Radon is a naturally occurring odorless, colorless, and tasteless gas that is the radioactive decay product of uranium. It varies in amounts from location to location, with some areas showing much higher levels of the gas than others, for instance there is a higher natural percentage of radon in Denver than in Houston, making it more of a concern in those areas with higher concentration. Though it exists outside in levels that are not a risk to health, it does accumulate in confined areas of buildings and homes and is considered a significant contaminant that negatively affects indoor air quality.
Radon is a human carcinogen when inhaled over a period of time. According to the U.S. Environmental Protection Agency (EPA), radon is the leading environmental cause of cancer deaths in the United States and second only to cigarette smoking in the cause of lung cancer. Areas of buildings in which there is the least exchange of air with the outside, such as basements and extremely well insulated spaces without windows or ventilation, are the areas of greatest risk of exposure to dangerous concentrations of the gas.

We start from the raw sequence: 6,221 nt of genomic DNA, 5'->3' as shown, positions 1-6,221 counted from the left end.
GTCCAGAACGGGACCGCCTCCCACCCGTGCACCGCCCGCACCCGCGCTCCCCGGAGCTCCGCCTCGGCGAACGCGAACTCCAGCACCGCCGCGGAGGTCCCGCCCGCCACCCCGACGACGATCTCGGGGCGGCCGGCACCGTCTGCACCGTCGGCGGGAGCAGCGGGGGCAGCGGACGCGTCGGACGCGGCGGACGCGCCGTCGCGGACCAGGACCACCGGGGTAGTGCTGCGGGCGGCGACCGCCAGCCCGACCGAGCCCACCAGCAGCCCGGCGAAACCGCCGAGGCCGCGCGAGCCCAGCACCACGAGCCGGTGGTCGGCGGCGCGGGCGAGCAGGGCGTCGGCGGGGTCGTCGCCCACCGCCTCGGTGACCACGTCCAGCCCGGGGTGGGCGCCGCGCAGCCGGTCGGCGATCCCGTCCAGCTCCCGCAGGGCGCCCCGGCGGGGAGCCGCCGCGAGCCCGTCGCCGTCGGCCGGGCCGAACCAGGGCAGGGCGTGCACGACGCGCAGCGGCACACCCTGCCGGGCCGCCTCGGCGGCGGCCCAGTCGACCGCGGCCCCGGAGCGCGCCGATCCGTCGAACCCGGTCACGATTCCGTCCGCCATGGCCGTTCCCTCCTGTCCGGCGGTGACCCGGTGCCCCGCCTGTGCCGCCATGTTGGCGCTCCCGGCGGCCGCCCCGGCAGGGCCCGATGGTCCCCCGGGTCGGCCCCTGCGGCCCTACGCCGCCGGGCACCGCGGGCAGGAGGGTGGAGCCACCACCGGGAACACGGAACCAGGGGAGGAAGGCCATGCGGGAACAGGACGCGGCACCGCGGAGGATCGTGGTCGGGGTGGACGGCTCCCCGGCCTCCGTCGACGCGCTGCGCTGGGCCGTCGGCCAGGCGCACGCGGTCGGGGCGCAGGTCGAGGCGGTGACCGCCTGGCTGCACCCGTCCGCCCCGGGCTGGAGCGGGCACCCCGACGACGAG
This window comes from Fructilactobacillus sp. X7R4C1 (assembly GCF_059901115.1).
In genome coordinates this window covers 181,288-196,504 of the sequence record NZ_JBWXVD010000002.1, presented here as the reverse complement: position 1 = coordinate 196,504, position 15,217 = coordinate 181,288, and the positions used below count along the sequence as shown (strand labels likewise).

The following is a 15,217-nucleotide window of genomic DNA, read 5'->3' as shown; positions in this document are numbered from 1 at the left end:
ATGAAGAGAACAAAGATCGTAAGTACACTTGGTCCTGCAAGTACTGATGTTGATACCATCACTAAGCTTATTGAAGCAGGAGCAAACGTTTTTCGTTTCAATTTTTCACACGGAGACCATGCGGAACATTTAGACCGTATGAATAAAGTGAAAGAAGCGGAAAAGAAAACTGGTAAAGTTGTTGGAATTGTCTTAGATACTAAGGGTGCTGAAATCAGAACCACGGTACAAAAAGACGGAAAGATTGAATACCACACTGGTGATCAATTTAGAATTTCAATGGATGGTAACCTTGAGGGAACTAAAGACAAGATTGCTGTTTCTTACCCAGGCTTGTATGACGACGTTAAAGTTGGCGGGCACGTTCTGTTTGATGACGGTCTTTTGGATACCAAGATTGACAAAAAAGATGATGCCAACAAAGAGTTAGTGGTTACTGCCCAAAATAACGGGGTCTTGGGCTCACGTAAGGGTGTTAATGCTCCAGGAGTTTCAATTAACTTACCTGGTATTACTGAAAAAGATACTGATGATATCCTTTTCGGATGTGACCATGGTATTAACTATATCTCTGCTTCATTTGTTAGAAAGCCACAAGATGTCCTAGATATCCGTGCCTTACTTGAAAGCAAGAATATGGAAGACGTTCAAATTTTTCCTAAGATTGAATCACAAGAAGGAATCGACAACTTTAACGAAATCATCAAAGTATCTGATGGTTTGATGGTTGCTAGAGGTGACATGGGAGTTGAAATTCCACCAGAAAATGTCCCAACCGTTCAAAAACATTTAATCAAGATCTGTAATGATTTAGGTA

Because radon cannot be perceived by human senses and levels fluctuate naturally, the only way to determine its presence and level of concentration is through testing over a period of days. A high concentration of the gas warrants radon mitigation to reduce and maintain radon levels at safe concentrations, typically by preventing the radon from entering the space by drawing it away from the subsurface of the building. A radon mitigation specialist can recommend the best and most cost-effective method available for a given structure to remove the threat of radon.